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The Descendants (2011)
Written by Alexander Payne, Nat Faxon, and Jim Rash
Directed by Alexander Payne
It would take six years after Sideways before Alexander Payne released another film. His longest gap to date between movies. During that time, Payne would get divorced from his wife Sandra Oh; they were together for around six years, married for three. I am no psychoanalyst, and everything I say is complete speculation, but…it sure does seem like the divorce did not sit well with Payne. I say that because from this point on, women, who appeared to have a special place in his previous work, suddenly take on a much darker tone. This film and the next two all feature female characters that are “nags” and absurdly vulgar for no apparent reason other than to add levity to the movie?
Matt King (George Clooney) is a lawyer in Honolulu whose life is going through a lot of tumult. Matt and his cousins are descendants of a prominent Hawaiian family and own a large plot of land in Kauai. Because most of them have poorly managed their inheritances, the land can no longer be handled by them. The majority of the family has decided to sell, knowing that their family’s land will be sectioned off and transformed into a place for tourism and consumption. Matt is going to vote in favor of the plan but does have some misgivings. A boating accident has left Matt’s wife Elizabeth in a coma. He’s now directly raising their youngest child, Scottie (Amara Miller), who is showing typical signs of a child in distress. The Kings’ eldest child, Alex (Shailene Woodley), is acting out too and wants her dad to acknowledge how poorly their mom had been treating him. In all this, Matt must learn to let go of some things while holding onto what is most important.
Much like Payne’s other works, this is a small-scale drama. While it takes place in the Hawaiian islands, I didn’t feel the film took too much advantage of its setting. There are a few beautiful landscape shots, but Hawaii never feels like it is being presented with the same care that Payne likes to photograph his native Nebraska. Instead, Payne focuses his camera on the human drama unfolding, letting the landscape stay as a backdrop. The only time it becomes a prominent part of the story is when Matt finally meets with all the cousins for the big sale. We spend most of our time with Matt and his kids, letting their interpersonal dynamics develop and shift as they learn things about Elizabeth they never knew.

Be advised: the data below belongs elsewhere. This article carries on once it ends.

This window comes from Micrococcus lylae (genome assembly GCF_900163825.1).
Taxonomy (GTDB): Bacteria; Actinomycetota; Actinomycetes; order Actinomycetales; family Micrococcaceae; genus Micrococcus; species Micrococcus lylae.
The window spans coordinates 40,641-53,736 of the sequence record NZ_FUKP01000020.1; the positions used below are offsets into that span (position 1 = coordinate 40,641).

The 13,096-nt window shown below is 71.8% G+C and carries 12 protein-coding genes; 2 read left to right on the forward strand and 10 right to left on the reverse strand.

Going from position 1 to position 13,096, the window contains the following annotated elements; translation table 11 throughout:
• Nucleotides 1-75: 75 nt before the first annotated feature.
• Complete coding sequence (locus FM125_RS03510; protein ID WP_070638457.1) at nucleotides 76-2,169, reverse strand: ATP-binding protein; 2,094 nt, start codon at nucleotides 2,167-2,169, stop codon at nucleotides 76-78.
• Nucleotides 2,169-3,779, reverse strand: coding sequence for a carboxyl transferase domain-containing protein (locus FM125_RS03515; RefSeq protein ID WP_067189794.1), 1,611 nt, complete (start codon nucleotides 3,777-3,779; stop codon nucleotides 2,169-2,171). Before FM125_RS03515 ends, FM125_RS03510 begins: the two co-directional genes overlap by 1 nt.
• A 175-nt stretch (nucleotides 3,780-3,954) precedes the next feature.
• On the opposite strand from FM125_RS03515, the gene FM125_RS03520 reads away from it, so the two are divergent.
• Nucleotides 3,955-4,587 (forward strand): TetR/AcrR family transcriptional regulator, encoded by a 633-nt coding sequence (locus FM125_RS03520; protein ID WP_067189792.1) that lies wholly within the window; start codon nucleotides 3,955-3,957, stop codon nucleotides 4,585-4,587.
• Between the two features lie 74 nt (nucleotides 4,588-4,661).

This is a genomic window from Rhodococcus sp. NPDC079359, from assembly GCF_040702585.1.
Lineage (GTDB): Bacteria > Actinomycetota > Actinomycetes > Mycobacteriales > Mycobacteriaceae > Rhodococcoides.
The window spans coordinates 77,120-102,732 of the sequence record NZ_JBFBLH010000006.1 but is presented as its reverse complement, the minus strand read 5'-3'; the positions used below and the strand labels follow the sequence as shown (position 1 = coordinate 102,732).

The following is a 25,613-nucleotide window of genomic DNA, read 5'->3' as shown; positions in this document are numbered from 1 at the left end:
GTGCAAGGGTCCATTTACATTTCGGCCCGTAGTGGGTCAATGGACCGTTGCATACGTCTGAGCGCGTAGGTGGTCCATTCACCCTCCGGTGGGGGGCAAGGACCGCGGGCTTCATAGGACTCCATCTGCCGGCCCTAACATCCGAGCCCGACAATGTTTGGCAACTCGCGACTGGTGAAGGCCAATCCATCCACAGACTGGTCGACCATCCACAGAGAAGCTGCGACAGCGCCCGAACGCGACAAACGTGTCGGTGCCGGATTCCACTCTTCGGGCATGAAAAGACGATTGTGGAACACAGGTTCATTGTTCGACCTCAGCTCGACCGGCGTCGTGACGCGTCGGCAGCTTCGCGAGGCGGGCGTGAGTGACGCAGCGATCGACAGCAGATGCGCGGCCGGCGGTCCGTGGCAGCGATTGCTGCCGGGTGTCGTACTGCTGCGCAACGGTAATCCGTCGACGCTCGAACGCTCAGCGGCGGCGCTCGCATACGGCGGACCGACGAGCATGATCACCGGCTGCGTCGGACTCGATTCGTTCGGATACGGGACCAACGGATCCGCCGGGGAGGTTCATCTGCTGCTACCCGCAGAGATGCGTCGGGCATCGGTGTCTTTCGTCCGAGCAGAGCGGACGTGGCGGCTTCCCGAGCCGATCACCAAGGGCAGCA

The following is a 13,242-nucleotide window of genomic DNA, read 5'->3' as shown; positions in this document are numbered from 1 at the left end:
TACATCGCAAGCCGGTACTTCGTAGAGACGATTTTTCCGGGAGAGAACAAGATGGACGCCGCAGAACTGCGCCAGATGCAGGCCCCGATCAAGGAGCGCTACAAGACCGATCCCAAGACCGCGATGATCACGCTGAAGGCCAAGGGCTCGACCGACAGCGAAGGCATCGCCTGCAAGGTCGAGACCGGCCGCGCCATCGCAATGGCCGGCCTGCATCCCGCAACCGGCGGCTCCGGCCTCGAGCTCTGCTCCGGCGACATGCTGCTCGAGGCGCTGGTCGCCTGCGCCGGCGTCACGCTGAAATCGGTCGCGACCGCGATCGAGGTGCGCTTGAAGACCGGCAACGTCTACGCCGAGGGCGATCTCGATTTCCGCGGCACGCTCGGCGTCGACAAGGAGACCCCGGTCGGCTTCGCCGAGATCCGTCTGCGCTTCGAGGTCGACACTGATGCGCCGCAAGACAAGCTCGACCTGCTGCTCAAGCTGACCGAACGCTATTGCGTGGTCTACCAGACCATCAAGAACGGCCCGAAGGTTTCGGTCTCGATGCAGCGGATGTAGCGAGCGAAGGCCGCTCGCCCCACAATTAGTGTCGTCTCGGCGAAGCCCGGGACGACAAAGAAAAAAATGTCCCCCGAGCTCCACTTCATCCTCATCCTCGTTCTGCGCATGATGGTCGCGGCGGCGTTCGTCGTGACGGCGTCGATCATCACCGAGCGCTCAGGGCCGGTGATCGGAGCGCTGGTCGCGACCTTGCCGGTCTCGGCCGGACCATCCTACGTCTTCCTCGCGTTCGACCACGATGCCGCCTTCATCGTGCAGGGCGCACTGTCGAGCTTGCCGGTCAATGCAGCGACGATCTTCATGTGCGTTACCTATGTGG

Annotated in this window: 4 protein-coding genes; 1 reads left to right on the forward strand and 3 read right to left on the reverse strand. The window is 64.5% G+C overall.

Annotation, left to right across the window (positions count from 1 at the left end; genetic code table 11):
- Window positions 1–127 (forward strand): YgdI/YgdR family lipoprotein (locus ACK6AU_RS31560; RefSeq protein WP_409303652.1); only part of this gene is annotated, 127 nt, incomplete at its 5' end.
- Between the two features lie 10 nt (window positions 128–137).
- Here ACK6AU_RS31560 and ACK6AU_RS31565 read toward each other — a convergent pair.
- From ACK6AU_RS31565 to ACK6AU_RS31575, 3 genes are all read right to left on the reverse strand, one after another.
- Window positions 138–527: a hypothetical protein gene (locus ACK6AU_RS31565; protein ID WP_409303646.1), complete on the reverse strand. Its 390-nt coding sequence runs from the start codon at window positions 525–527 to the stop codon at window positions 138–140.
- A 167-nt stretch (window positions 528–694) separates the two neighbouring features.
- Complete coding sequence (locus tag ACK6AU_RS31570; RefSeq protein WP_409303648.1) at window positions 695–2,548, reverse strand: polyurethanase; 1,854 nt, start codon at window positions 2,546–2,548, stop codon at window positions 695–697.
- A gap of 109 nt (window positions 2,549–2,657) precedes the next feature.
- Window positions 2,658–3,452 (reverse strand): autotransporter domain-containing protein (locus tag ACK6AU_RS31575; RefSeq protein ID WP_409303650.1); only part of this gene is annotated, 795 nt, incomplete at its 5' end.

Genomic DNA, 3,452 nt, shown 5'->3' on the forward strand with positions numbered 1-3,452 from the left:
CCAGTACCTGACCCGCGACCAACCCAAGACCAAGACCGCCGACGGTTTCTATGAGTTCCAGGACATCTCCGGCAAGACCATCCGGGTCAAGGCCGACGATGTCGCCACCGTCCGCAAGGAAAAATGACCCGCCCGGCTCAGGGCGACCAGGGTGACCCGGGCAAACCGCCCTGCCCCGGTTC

One of the most glaring things about the film is the lack of actual native Hawaiian people as prominent characters. There’s an appearance by a Hawaiian actress early in the movie as the mother of a child that Scottie has bullied, but that’s about it. This isn’t something new for Hollywood; it has a pretty solid track record of boxing out the native people when it wants to exploit their beautiful island home. It wouldn’t be that bad if a significant plot point didn’t focus on a family that is clearly white planning to sell “their” land to real estate developers. The movie keeps harping on the fact that if you go back in the family tree far enough, there are native Hawaiian people, but that’s not reflected in the present-day family.
The biggest problem, which continues into Payne’s work today, is that he has decided to make almost every supporting character so obnoxious & unlikable. This goes from Matt’s daughters to his cousins to Sid, the guy friend Alex brings along for “moral support.” What makes them unlikable is that the dialogue they are given either shows them as unpleasant or comes across as cliche-ridden tv drama crap. While rewatching The Descendants for this review, I was utterly bored with these characters and this story. There’s an interesting story among the fragments, but the way Payne tells it and the quality of dialogue in the script undermine any chance of it being good.
Nothing about how Matt and his daughters interact feels like it comes from an honest place. It’s a movie where neglectful parenting is played as a punchline. Matt is out of his depth, and his kids are meant to be wild, much like their mother. Isn’t it funny how lost he is? Not really. I mean, it could be funny, but not the way this particular film plays it out. Matt’s father-in-law resorts to physical assault when the Sid kid annoys him too much, and we’re supposed to chuckle and say, “Oh, old people, using violence to correct behavior!” It doesn’t help that the actors playing Matt’s daughters are not good, so their stiffness and delivery of already poor dialogue made me wholly disconnected from the movie. I didn’t care what happened to him or his family. Unlike Payne’s previous films, which showcased some rich, interesting characters, the Descendants felt like an obligation to get through.
If you are a lover of Alexander Payne’s movies, you’re probably not going to like the following two reviews in this series either because it’s not going to get better for him. The flaws here begin to repeat themselves, albeit in different tones and shapes, but it’s still the same weaknesses rearing their heads. Are Payne’s best days of filmmaking long gone? I don’t know, but this era doesn’t make me clamor for more.